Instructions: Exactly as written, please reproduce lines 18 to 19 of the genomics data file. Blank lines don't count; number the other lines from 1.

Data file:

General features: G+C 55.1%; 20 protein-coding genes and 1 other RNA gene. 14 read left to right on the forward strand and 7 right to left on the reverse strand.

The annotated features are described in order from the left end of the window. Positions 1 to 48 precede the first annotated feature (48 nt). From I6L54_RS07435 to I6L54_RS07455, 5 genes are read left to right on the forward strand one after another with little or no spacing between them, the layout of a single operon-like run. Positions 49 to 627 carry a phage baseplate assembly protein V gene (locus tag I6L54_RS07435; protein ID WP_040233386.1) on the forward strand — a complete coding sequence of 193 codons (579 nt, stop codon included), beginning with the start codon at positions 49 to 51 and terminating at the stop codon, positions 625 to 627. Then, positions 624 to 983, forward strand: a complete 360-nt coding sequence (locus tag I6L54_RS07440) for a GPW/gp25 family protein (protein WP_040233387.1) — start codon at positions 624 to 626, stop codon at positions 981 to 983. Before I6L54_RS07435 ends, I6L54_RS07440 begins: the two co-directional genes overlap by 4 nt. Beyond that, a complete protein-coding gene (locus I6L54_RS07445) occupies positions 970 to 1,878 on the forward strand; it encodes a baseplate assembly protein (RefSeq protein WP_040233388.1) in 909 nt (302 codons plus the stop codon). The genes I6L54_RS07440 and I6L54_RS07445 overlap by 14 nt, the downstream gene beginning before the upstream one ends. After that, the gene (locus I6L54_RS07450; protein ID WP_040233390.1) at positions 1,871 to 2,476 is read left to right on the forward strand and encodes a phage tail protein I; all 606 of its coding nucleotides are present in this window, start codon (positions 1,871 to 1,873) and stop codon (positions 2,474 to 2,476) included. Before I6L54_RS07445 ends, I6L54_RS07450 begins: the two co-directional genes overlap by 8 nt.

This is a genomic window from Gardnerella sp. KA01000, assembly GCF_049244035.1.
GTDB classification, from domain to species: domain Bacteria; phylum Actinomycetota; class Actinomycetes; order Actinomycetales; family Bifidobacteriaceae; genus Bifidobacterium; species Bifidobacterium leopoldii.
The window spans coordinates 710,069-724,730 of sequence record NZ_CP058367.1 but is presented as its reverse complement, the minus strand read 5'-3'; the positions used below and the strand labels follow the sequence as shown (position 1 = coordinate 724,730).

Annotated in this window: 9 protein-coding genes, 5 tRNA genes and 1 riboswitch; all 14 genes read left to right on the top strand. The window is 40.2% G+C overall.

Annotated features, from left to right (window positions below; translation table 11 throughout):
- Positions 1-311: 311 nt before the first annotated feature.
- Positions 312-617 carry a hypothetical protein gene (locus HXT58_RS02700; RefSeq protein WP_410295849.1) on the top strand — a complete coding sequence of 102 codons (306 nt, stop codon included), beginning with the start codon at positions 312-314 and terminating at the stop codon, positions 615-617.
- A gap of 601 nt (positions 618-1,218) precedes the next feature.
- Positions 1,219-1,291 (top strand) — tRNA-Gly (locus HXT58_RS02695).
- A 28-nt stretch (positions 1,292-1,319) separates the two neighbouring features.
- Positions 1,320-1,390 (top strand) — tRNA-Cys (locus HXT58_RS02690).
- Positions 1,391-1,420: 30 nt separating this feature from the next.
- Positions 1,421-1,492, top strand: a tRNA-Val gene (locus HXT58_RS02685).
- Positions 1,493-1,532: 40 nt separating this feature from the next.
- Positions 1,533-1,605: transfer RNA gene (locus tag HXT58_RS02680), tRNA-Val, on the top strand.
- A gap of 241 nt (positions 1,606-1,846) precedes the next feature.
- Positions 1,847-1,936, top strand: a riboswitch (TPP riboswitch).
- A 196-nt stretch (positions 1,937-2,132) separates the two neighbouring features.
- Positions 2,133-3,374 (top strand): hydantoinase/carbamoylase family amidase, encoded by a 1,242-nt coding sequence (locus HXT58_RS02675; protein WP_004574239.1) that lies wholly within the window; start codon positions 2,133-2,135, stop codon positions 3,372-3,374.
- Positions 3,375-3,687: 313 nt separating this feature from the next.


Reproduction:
- A gap of 241 nt (positions 1,606-1,846) precedes the next feature.
- Positions 1,847-1,936, top strand: a riboswitch (TPP riboswitch).